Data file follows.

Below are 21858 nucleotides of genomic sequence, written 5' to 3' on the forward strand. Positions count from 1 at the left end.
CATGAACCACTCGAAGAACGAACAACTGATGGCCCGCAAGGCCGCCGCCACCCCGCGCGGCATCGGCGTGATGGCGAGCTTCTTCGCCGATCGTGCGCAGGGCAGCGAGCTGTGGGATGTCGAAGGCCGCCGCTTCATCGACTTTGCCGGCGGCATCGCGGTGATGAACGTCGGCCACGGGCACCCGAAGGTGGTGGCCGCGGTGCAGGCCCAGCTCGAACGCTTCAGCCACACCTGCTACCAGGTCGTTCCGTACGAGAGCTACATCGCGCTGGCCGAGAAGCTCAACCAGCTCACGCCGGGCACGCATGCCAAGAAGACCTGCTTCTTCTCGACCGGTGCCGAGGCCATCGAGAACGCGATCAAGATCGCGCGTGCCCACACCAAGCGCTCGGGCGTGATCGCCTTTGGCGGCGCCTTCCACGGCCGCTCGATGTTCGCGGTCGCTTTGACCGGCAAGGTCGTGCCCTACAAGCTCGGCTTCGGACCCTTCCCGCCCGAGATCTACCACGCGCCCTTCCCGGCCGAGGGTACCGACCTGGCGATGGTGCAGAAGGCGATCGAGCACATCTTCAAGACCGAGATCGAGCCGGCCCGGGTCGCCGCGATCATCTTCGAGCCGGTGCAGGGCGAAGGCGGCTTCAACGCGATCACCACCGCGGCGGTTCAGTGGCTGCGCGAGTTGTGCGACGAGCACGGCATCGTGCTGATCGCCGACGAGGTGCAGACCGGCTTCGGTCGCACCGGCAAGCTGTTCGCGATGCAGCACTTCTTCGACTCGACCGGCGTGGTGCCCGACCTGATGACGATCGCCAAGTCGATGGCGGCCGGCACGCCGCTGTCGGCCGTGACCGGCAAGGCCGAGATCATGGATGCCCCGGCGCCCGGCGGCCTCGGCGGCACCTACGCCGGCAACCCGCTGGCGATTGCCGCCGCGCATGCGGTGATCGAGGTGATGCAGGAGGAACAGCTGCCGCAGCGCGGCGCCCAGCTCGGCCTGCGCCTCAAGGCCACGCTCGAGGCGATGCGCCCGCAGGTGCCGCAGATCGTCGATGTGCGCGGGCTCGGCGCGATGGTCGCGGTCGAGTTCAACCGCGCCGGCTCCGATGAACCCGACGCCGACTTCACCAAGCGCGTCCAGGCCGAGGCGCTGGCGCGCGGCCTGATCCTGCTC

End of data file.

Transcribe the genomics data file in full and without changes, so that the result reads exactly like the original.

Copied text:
Below are 21858 nucleotides of genomic sequence, written 5' to 3' on the forward strand. Positions count from 1 at the left end.
CATGAACCACTCGAAGAACGAACAACTGATGGCCCGCAAGGCCGCCGCCACCCCGCGCGGCATCGGCGTGATGGCGAGCTTCTTCGCCGATCGTGCGCAGGGCAGCGAGCTGTGGGATGTCGAAGGCCGCCGCTTCATCGACTTTGCCGGCGGCATCGCGGTGATGAACGTCGGCCACGGGCACCCGAAGGTGGTGGCCGCGGTGCAGGCCCAGCTCGAACGCTTCAGCCACACCTGCTACCAGGTCGTTCCGTACGAGAGCTACATCGCGCTGGCCGAGAAGCTCAACCAGCTCACGCCGGGCACGCATGCCAAGAAGACCTGCTTCTTCTCGACCGGTGCCGAGGCCATCGAGAACGCGATCAAGATCGCGCGTGCCCACACCAAGCGCTCGGGCGTGATCGCCTTTGGCGGCGCCTTCCACGGCCGCTCGATGTTCGCGGTCGCTTTGACCGGCAAGGTCGTGCCCTACAAGCTCGGCTTCGGACCCTTCCCGCCCGAGATCTACCACGCGCCCTTCCCGGCCGAGGGTACCGACCTGGCGATGGTGCAGAAGGCGATCGAGCACATCTTCAAGACCGAGATCGAGCCGGCCCGGGTCGCCGCGATCATCTTCGAGCCGGTGCAGGGCGAAGGCGGCTTCAACGCGATCACCACCGCGGCGGTTCAGTGGCTGCGCGAGTTGTGCGACGAGCACGGCATCGTGCTGATCGCCGACGAGGTGCAGACCGGCTTCGGTCGCACCGGCAAGCTGTTCGCGATGCAGCACTTCTTCGACTCGACCGGCGTGGTGCCCGACCTGATGACGATCGCCAAGTCGATGGCGGCCGGCACGCCGCTGTCGGCCGTGACCGGCAAGGCCGAGATCATGGATGCCCCGGCGCCCGGCGGCCTCGGCGGCACCTACGCCGGCAACCCGCTGGCGATTGCCGCCGCGCATGCGGTGATCGAGGTGATGCAGGAGGAACAGCTGCCGCAGCGCGGCGCCCAGCTCGGCCTGCGCCTCAAGGCCACGCTCGAGGCGATGCGCCCGCAGGTGCCGCAGATCGTCGATGTGCGCGGGCTCGGCGCGATGGTCGCGGTCGAGTTCAACCGCGCCGGCTCCGATGAACCCGACGCCGACTTCACCAAGCGCGTCCAGGCCGAGGCGCTGGCGCGCGGCCTGATCCTGCTC